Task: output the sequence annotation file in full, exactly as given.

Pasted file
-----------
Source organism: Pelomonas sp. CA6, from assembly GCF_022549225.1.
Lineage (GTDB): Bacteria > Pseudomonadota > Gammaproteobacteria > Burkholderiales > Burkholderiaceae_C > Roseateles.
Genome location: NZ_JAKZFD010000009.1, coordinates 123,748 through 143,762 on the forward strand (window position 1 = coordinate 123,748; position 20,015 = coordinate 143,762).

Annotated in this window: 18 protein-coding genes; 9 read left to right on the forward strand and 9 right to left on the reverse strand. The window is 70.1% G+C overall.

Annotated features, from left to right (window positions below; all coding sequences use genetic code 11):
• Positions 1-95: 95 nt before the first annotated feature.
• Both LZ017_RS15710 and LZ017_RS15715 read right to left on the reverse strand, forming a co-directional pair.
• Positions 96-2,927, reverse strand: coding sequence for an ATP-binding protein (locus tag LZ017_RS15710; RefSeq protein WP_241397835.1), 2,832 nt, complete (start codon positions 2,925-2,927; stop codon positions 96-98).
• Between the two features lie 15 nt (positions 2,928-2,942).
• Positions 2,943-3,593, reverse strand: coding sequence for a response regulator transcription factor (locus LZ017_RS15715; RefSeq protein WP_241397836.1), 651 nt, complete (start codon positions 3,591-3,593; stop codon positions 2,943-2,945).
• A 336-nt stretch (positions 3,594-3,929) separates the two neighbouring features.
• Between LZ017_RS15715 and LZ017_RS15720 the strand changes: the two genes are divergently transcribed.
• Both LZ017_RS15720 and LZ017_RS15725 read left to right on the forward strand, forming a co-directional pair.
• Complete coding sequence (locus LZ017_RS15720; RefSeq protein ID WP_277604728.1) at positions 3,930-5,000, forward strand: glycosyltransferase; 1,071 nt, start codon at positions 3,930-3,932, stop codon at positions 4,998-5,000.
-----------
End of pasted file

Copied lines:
Source organism: Pelomonas sp. CA6, from assembly GCF_022549225.1.
Lineage (GTDB): Bacteria > Pseudomonadota > Gammaproteobacteria > Burkholderiales > Burkholderiaceae_C > Roseateles.
Genome location: NZ_JAKZFD010000009.1, coordinates 123,748 through 143,762 on the forward strand (window position 1 = coordinate 123,748; position 20,015 = coordinate 143,762).

Annotated in this window: 18 protein-coding genes; 9 read left to right on the forward strand and 9 right to left on the reverse strand. The window is 70.1% G+C overall.

Annotated features, from left to right (window positions below; all coding sequences use genetic code 11):
• Positions 1-95: 95 nt before the first annotated feature.
• Both LZ017_RS15710 and LZ017_RS15715 read right to left on the reverse strand, forming a co-directional pair.
• Positions 96-2,927, reverse strand: coding sequence for an ATP-binding protein (locus tag LZ017_RS15710; RefSeq protein WP_241397835.1), 2,832 nt, complete (start codon positions 2,925-2,927; stop codon positions 96-98).
• Between the two features lie 15 nt (positions 2,928-2,942).
• Positions 2,943-3,593, reverse strand: coding sequence for a response regulator transcription factor (locus LZ017_RS15715; RefSeq protein WP_241397836.1), 651 nt, complete (start codon positions 3,591-3,593; stop codon positions 2,943-2,945).
• A 336-nt stretch (positions 3,594-3,929) separates the two neighbouring features.
• Between LZ017_RS15715 and LZ017_RS15720 the strand changes: the two genes are divergently transcribed.
• Both LZ017_RS15720 and LZ017_RS15725 read left to right on the forward strand, forming a co-directional pair.
• Complete coding sequence (locus LZ017_RS15720; RefSeq protein ID WP_277604728.1) at positions 3,930-5,000, forward strand: glycosyltransferase; 1,071 nt, start codon at positions 3,930-3,932, stop codon at positions 4,998-5,000.